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Lovesick Blues: The Life of Hank Williams Hardcover – September 8, 2005


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Product Details

  • Hardcover: 224 pages
  • Publisher: Viking Adult; First Edition edition (September 8, 2005)
  • Language: English
  • ISBN-10: 0670034142
  • ISBN-13: 978-0670034147
  • Product Dimensions: 5.7 x 0.9 x 8.5 inches
  • Shipping Weight: 8 ounces
  • Average Customer Review: 4.5 out of 5 stars  See all reviews (39 customer reviews)
  • Amazon Best Sellers Rank: #2,603,913 in Books (See Top 100 in Books)

Editorial Reviews

From Publishers Weekly

Starred Review. This concise, startling biography starts not with its subject, Hank Williams, but with its author sitting in the cab of his father's truck one day in 1949, hearing Williams sing "like a hurt animal." The brief incident immediately binds Hemphill and Williams (1923–1952) together as children of the rural South, united by the places and circumstances from which they came (Hemphill has written four novels and 11 nonfiction works dealing with the blue-collar South). Hemphill shifts from his own childhood to Williams's vagabond youth with scintillating descriptions of Depression-era Alabama. Against this backdrop, Hemphill tells the story of Williams's boyhood, which involved constant movement from town to town, infrequent school attendance and jobs as a shoe-shine boy and street performer. Williams's subsequent rise, from "Singing Kid" novelty to headliner at the Grand Ole Opry, could seem like a cliché, but Hemphill's descriptions of the "places where a chicken-wire fence separated the band from the crowd" lend a gritty reality. This frankness extends to the depiction of Williams's chronic alcoholism, violent marital troubles and lonely, sudden death at age 29. With the end of Williams's life, the book turns back to its author, as an older, wiser Hemphill recounts some of the sorrows of his own life. The connection between author and subject is what makes this book so rewarding.
Copyright © Reed Business Information, a division of Reed Elsevier Inc. All rights reserved.

From Booklist

Hemphill's absorbing traversal of the life of the single greatest figure in country music is something less and something more than a biography. Hemphill traces the life of Hank (ne Hiram) Williams (1923-53) faithfully and factually and labels prominent myths as such, but he doesn't indulge modern biography mavens with sociological detail about Williams' world or with psychological insight about Williams and his family. In so doing, Hemphill discounts the fascination of the Depression era that produced Williams and of the dysfunctionality of his parents' and first wife's behavior, let alone his alcoholism from adolescence on. Compensating this avoidance of the potatoes of most biographies (the facts being the meat) is the book's style, which while hardly high-flown sounds eulogistic. In this respect, the book recalls some of the earliest written lives in European literature--Boccaccio's Life of Dante, for instance--which each intended, without mythologizing, to establish its subject's legend. Despite some poor word choices and hyperbole, this is the finest work of literature about Williams yet written. Ray Olson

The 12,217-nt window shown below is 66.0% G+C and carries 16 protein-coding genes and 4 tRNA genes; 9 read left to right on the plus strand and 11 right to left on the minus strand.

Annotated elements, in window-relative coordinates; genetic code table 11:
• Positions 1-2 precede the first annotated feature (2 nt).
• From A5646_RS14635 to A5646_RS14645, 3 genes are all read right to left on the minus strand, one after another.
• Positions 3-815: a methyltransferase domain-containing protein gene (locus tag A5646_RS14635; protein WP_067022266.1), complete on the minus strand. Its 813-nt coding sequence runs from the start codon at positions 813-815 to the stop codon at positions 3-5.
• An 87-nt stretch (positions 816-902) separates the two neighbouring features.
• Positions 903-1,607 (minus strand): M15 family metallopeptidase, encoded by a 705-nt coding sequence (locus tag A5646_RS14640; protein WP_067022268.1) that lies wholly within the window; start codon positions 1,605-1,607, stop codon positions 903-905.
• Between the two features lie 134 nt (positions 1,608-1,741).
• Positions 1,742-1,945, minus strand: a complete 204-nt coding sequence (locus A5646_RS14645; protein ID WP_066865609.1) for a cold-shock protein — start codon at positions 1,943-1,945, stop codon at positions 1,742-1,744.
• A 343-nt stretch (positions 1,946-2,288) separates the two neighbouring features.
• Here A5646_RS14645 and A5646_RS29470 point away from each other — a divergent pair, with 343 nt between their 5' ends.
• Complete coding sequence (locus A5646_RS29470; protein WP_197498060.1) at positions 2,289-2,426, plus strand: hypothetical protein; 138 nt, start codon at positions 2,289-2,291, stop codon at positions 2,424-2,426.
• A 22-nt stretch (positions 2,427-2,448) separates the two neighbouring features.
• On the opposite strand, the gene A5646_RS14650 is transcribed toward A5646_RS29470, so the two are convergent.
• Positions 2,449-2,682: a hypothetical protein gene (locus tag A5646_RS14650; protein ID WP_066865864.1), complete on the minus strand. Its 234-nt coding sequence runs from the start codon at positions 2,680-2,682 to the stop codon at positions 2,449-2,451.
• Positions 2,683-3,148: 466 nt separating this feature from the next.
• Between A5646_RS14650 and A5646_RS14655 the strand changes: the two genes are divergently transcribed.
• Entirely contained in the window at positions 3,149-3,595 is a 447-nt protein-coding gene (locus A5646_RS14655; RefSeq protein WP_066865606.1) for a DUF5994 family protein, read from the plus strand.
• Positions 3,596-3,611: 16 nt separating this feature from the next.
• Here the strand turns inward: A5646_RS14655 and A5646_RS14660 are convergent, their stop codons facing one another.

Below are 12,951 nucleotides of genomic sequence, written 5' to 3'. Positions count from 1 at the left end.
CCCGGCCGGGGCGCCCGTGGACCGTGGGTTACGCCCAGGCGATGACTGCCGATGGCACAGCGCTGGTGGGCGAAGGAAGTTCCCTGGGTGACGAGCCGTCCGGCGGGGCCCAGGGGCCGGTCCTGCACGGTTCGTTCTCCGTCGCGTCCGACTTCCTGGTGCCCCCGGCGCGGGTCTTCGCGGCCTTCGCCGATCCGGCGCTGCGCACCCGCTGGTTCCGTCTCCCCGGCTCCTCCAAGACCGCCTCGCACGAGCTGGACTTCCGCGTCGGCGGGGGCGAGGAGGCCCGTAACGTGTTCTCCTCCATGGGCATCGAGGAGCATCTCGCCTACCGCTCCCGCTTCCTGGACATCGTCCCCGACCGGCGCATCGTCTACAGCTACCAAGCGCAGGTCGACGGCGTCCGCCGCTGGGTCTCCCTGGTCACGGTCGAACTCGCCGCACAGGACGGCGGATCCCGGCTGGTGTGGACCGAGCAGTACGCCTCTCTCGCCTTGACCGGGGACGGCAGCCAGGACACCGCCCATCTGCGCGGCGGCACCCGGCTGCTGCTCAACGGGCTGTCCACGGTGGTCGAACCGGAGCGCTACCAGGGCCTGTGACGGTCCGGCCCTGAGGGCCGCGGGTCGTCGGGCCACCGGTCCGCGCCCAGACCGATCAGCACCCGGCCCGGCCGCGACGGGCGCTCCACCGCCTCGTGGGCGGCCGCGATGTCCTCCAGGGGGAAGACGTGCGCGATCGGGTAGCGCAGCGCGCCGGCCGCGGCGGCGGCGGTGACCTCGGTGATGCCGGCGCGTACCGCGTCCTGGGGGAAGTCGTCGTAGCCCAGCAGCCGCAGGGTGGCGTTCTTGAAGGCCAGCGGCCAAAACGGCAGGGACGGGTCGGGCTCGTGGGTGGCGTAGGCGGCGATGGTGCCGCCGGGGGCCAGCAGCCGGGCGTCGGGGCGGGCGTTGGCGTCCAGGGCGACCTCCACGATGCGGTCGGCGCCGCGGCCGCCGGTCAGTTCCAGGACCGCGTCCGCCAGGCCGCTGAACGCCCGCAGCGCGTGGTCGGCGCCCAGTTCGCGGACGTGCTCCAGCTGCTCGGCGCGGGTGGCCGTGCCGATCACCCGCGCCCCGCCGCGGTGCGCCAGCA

Copyright © American Library Association. All rights reserved

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Customer Reviews

Book is easy to read.
M. Buisman
This is a book that was very well researched.
Amber
I am a longtime fan of Hank Williams' music.
Joe W. Culver

Most Helpful Customer Reviews

16 of 16 people found the following review helpful By C. Hutton on September 25, 2005
Format: Hardcover
Mr Hemphill had researched a well-written but brief biography (200+ pages) of Hank Williams. The book is short because his life was short -- he didn't even live to see his 30th year. What makes this biography different is how Mr Hemphill weaves vignettes from the impact that Hank Williams had upon his life.

"Lovesick Blues" takes it title from the No. 1 hit that launched Mr. Williams into superstardom for the last five years of his life. Mr. Williams became the face of country music and paved the way for another Southern boy (Elvis Presley) to became the future face of rock and roll.

Born into a vagabond, poor family that drifted from town to town, he was an alcoholic before he was an adult and had addiction & health issues for the rest of his life. Mr Hemphill debunks the worse of the mythic stories of his self-destructive choices, maintaining the truth of his illnesses, martial woes and addictions were bad enough. He lived to perform, sang about the hard life he knew personally, and died young -- all used up like his successor would be, Elvis Presley. For the reader interested in the similarities between the two singers, I recommend Peter Guralnick's definitive two volume account of Elvis Presley: "LastTrain To Memphis" (1995) and "Careless Love" (2000).
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11 of 11 people found the following review helpful By Joe W. Culver on September 26, 2005
Format: Hardcover